This scenario is laid out in great detail in the co-operation program between the regions of the Far East and Eastern Siberia, Russia and Northeast China over the period 2009-2018, approved in 2009 by the leaders of Russia and China. After its publication the document caused quite a stir. The fact that it secured the position of Russia’s eastern regions as China’s raw materials appendage caused considerable outrage. Under the program, the Chinese are going to build numerous production facilities in their north-eastern provinces, which will use Russian raw materials. This means that the Russian territory will contain only mining and transportation resources, while the Chinese side will be home to processing and manufacturing of finished products. And even then, the Russian companies will be created using Chinese capital. It’s a great win for China, which will allow it to solve the problem of large-scale revival of its north-western provinces with the help of Russian natural resources. But what’s in it for us?

It was planned that Russia will develop a program that will help maximize profits from such cooperation with China. Not only from the sale of resources, but also from the powerful impulse that was bound to arise as a result of massive growth in cross-border trade. However, as time passed, the media’s hue and cry over the content of the program subsided, yet no coherent strategy for the Far East and Eastern Siberia is in sight.

New resource pipeline

In 2012 the problem resurfaced at the highest level. Sergei Shoigu (Moscow region Governor) proposed to create a state corporation for the development of Eastern Siberia and the Russian Far East. The structure was to have unprecedented powers of distribution of rights for exploitation of natural resources. The government supported this idea, but it was never implemented. Instead, it created the Ministry of Development of the Far East. But once again, without any single view as to the region’s strategy of development.

Obviously China plays a huge role in this process, which means that development of such a strategy should focus on the basis of building a relationship with her. According to some experts, China’s interest in gaining access to Russian resources far exceeds Russia’s willingness to sell them. Siberia’s vast timber, metals, energy and hydrocarbon resources are essential for the maintenance of China’s economic growth. Hence, it would seem that Russia as a competent seller should take advantage of this huge demand and bargain for the best of terms. Alas, this isn’t happening. Instead of adapting a prudent approach to the wealth of her East, Russia is planning to build another resource pipeline.

Key problems: transport and manpower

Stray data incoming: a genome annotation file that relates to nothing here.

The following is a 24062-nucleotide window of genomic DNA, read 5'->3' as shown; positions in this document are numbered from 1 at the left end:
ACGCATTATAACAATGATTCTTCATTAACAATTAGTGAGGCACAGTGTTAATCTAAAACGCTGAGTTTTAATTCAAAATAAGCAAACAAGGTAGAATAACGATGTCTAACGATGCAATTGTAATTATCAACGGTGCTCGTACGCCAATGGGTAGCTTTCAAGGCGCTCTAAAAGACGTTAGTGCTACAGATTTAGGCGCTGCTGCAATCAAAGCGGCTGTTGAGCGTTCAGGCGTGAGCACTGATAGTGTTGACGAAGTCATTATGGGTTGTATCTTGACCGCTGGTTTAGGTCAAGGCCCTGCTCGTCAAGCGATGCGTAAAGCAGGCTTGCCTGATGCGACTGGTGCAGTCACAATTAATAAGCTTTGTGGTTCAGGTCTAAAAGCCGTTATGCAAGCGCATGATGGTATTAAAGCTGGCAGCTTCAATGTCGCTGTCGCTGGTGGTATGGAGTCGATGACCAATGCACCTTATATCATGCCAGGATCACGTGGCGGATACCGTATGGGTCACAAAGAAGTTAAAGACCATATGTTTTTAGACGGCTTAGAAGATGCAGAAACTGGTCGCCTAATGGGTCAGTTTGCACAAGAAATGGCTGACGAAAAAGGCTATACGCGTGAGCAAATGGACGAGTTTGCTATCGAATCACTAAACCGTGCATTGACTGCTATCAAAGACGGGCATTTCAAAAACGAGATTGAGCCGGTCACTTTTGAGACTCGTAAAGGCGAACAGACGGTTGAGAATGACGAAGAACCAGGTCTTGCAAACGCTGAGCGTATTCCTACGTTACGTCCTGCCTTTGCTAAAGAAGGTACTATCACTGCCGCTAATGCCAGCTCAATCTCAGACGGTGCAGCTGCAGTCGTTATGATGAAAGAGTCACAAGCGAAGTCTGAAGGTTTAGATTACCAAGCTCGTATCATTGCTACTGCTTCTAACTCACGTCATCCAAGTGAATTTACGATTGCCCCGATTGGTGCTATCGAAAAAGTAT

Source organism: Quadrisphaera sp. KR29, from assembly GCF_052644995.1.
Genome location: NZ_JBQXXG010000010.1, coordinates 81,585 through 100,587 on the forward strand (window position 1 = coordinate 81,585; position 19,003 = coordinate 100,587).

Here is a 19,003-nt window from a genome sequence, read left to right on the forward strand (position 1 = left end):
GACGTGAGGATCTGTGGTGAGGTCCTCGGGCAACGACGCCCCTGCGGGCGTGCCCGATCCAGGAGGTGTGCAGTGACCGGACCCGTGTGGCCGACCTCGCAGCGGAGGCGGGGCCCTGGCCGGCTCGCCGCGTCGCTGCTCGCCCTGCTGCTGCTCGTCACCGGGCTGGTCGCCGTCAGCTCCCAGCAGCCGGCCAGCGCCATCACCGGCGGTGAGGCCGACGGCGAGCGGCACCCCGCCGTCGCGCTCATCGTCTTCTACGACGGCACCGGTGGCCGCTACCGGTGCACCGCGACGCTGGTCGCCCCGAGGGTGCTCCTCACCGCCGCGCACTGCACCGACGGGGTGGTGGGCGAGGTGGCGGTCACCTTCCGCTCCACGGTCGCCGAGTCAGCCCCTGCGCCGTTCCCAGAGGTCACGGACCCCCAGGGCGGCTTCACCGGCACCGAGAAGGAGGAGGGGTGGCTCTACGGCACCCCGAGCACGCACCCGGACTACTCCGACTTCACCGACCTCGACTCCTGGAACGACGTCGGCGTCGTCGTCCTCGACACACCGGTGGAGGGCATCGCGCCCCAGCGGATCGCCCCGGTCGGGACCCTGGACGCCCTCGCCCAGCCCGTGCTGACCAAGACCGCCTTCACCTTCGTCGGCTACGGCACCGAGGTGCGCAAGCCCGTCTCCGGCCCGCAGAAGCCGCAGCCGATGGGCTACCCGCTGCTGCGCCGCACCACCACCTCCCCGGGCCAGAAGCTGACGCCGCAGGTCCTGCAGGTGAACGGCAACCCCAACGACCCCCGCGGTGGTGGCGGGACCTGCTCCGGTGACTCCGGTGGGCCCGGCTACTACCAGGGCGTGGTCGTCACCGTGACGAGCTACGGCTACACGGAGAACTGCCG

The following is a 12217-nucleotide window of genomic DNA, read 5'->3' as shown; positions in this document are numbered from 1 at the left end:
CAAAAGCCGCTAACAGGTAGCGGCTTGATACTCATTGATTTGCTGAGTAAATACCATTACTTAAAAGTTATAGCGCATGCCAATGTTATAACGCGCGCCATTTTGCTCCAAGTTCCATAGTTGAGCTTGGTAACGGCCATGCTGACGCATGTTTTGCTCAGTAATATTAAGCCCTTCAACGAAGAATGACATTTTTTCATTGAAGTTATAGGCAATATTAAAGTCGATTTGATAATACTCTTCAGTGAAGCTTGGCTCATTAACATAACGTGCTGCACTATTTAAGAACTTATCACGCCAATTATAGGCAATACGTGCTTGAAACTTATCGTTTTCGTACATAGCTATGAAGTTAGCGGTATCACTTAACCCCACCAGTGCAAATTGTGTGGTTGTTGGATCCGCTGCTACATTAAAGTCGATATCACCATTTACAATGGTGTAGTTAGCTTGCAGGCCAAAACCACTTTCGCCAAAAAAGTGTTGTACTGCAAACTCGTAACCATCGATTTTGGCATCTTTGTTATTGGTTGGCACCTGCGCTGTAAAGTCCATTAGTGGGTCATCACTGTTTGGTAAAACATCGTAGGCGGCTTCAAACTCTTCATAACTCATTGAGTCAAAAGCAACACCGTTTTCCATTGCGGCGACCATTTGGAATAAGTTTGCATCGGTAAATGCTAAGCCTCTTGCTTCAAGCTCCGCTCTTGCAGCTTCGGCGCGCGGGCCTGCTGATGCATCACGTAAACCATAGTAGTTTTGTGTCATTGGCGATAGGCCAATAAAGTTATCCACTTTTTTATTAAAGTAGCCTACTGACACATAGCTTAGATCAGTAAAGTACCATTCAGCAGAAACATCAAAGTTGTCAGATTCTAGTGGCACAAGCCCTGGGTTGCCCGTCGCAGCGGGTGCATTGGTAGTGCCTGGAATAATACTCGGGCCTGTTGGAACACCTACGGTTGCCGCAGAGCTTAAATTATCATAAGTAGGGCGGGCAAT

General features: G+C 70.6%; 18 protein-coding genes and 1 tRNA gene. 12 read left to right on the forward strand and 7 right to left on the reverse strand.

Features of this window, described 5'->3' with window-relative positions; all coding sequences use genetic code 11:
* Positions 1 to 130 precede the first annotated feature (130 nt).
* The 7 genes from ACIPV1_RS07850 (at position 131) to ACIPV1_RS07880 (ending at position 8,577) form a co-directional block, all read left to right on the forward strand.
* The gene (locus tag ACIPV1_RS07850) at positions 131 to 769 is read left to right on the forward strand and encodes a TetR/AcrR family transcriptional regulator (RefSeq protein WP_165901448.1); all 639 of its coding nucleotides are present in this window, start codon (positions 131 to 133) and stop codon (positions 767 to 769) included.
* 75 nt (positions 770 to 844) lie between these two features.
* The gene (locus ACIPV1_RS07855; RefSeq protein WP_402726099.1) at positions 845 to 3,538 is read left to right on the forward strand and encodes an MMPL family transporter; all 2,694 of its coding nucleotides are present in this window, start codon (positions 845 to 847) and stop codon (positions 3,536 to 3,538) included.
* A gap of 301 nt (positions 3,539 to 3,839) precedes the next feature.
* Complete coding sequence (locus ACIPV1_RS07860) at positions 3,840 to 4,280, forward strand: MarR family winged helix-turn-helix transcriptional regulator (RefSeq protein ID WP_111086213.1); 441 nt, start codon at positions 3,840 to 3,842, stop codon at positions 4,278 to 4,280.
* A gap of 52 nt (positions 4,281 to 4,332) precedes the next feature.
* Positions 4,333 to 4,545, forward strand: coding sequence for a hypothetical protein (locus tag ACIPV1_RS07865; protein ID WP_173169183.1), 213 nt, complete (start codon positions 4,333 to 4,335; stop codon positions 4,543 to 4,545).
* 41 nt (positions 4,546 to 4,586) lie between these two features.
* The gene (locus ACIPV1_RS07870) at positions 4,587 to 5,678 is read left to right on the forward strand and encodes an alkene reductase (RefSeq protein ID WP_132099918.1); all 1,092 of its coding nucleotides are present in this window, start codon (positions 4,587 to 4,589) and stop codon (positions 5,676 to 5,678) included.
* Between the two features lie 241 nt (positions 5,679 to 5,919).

Among the major challenges facing the region are its lack of a developed transport infrastructure and outflow of workforce. In addition to its resources the Far East has strong potential to become a major transport corridor. Development of railways and roads in conjunction with the Vanino and Nakhodka ports, amongst others, can help create a powerful regional logistics hub, a kind of land-based Panama Canal.

No less acute is the problem of attracting workers. The situation is such that able young people continue to leave the region in an effort to move closer to the country’s center, or to China. This applies to professionals in all areas – from construction workers to scientists.

By the way, the conventional wisdom that the Far East is flooded with cheap Chinese labor, is not true.

Sergei Mazunin, chairman of the Khabarovsk regional branch of Opora Russia party as quoted by the Kommersant daily as saying that “Chinese citizens today often ask for salaries higher than their Russian counterparts. But the productivity of our workers is much lower. For example, logging companies confirm that a single brigade of Chinese workers outperforms three brigades of locals.”

In sum, development of the Far East requires extensive construction, but where will the manpower come from? There is no answer to this question still.

Summit as a chance to break the deadlock

Nevertheless, we would prefer to abstain from hopeless criticism of Far Eastern policy. Much attention is paid to the upcoming APEC summit in September 2012. For the first time it will be held in Russia on Russky island (yes, that’s the actual name), which was used as as a pretense for some large scale construction in the region, such as a bridge across the Golden Horn Bay, a bridge to Russky island and the Far Eastern Federal University.

It is assumed that during the summit Russia should be able to attract foreign investment in development projects in the region. Or at least the general idea:

According to President Putin, “The forthcoming summit is a significant political and economic event for the entire. Certainly, its success will allow Russia to strengthen its international position and help establish additional contacts with our partners in the region. But it is, above all, a good opportunity to focus resources on solutions to the many problems of our largest metropolis in the Far East, to make life more comfortable for its citizens, to position Vladivostok as the “Pacific Gate,” and Russia – as a promising center of international cooperation.”

But as usual, most skeptics do not expect any breakthroughs to write home about. Russia is a newcomer in the Asia-Pacific region, home to such economic sharks as China, the US, Japan and South Korea. So far, all of our attention was drawn to the West, but times change, and the East is increasingly attracting more and more attention. No doubt 150 years from now our descendants will glorify either our wisdom and prudence, or the Chinese.